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Abstract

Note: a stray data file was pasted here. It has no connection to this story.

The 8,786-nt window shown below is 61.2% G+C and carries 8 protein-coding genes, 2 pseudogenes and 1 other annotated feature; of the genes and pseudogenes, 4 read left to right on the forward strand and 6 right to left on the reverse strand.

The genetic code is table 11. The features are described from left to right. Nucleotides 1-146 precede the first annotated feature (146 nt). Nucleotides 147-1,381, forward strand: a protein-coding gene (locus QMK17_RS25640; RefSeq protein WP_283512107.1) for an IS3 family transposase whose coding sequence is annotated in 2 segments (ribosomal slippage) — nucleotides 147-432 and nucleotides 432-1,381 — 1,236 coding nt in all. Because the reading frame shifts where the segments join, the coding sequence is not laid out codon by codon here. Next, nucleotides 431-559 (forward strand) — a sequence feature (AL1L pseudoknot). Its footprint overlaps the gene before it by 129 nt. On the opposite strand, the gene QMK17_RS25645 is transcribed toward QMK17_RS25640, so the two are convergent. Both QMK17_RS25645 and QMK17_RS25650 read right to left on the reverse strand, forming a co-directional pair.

The interdisciplinary nature of information systems (IS) presents significant challenges for IS teachers. This paper examines the nature of the IS teaching task. It asks: what are we trying to achieve as IS teachers? What are the characteristics of IS and what might these tell us about how we should be teaching IS? What is the nature of the multiple role of the IS teacher? Where do our curricula come from and how do we integrate research and teaching? Since IS has no unified theoretical foundations, unlike the computational mathematics which underpins computer science, identifying principles on which information systems teaching should be based is difficult. By identifying some of the various roles which IS teachers adopt, this paper seeks to define some overarching principles that should drive IS teaching. Teacher's roles include theoretician, practitioner, priest, counsellor and evangelist. Each of these roles suggests principles for teaching IS. The paper also suggests the key importance of networks of communication in establishing the basis of IS teaching.

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